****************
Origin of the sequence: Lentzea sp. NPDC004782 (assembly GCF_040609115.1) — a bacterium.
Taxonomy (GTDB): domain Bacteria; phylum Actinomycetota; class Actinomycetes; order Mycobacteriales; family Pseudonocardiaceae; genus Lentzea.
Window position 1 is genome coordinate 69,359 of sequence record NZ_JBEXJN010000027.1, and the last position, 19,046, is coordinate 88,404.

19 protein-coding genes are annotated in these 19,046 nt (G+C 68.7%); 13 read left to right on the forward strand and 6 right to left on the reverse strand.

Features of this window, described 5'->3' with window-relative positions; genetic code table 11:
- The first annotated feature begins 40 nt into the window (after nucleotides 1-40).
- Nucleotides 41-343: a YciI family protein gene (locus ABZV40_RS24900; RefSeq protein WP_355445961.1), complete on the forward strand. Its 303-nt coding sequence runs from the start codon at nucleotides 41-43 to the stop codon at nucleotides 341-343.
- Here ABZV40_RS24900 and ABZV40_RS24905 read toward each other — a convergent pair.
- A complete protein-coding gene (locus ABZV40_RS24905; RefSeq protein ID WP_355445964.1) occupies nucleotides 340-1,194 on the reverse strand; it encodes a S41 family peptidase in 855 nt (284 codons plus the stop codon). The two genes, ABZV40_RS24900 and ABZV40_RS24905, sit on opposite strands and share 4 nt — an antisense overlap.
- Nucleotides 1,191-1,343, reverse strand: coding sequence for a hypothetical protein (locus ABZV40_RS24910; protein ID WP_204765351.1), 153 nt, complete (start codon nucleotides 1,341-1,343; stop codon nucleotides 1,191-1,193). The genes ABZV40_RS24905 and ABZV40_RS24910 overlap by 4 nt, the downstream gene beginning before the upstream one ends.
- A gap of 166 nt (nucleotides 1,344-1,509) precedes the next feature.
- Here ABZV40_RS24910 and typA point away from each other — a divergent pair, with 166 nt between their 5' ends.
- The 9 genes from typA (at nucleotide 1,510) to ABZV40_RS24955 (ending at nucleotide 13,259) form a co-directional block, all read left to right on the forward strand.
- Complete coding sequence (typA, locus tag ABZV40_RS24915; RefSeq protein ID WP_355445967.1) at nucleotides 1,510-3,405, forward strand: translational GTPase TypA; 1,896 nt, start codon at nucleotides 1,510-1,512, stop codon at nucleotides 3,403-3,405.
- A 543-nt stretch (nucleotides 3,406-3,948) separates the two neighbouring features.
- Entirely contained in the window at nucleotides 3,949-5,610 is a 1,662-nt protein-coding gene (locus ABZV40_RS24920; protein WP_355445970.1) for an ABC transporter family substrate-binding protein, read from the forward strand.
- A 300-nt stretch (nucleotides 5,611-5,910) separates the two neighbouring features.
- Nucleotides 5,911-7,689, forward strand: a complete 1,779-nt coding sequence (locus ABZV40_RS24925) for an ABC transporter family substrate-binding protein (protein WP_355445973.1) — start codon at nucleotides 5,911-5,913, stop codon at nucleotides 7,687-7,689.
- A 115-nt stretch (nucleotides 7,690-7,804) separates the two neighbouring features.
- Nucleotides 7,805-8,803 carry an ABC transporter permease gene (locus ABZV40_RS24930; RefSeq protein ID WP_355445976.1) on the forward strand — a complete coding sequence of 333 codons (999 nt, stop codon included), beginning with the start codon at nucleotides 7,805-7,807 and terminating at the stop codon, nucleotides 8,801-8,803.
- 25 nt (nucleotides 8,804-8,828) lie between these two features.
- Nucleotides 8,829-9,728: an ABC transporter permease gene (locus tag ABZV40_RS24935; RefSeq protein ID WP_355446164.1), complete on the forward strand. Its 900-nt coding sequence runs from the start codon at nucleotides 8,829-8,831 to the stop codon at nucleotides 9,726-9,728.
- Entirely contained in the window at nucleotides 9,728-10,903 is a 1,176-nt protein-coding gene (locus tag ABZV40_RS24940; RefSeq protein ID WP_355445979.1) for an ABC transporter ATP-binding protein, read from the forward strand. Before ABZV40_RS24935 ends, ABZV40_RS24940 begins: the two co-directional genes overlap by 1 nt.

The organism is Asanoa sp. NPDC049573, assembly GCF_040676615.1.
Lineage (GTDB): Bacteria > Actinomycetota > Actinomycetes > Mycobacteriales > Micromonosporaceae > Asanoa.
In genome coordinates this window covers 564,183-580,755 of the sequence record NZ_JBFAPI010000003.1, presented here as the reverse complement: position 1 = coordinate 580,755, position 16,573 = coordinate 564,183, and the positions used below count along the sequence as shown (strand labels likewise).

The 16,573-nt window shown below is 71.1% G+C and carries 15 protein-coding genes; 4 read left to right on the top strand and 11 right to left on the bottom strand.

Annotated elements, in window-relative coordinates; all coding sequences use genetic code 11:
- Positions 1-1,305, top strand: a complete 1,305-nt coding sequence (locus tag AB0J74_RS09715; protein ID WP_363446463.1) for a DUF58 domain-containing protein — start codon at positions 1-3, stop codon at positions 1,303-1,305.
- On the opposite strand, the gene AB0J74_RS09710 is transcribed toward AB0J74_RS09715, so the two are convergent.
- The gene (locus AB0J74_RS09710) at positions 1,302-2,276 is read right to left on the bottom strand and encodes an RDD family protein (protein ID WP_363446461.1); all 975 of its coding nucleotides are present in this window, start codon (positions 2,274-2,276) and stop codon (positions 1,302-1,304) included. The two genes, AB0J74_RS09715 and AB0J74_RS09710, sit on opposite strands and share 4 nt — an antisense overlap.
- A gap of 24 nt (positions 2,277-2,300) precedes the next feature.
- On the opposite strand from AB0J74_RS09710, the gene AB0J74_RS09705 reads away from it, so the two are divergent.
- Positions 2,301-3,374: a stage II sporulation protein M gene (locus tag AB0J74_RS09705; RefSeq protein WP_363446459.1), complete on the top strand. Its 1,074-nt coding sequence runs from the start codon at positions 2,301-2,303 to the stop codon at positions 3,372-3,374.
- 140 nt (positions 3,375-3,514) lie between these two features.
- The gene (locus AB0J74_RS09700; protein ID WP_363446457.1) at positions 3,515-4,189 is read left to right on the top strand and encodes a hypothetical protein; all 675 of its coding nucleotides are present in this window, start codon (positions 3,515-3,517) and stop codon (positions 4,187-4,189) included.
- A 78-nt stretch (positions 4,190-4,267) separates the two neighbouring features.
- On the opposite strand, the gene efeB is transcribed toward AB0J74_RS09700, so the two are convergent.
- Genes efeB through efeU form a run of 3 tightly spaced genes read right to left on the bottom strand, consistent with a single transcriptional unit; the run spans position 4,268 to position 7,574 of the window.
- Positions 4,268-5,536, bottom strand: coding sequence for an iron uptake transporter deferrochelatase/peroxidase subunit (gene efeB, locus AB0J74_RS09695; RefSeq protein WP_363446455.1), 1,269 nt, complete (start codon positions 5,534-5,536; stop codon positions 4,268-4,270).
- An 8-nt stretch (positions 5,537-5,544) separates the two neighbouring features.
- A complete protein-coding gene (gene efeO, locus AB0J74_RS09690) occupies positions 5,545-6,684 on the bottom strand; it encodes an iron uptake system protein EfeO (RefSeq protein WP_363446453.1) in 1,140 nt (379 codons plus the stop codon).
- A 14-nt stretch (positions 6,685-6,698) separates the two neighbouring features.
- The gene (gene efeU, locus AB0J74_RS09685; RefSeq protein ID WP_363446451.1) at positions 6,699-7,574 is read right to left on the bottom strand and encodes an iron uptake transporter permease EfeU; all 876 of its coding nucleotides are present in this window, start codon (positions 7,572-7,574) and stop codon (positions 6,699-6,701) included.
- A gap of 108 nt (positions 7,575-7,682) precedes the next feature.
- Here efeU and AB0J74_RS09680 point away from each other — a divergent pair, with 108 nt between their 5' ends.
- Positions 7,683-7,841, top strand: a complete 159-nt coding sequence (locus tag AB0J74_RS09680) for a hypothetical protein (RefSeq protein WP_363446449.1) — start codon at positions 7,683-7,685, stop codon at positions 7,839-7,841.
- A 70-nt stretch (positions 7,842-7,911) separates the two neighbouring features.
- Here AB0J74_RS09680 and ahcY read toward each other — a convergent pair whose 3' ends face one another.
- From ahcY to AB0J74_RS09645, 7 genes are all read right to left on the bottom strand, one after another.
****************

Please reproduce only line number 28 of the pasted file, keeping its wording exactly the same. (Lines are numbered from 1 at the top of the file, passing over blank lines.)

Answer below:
Annotated elements, in window-relative coordinates; all coding sequences use genetic code 11: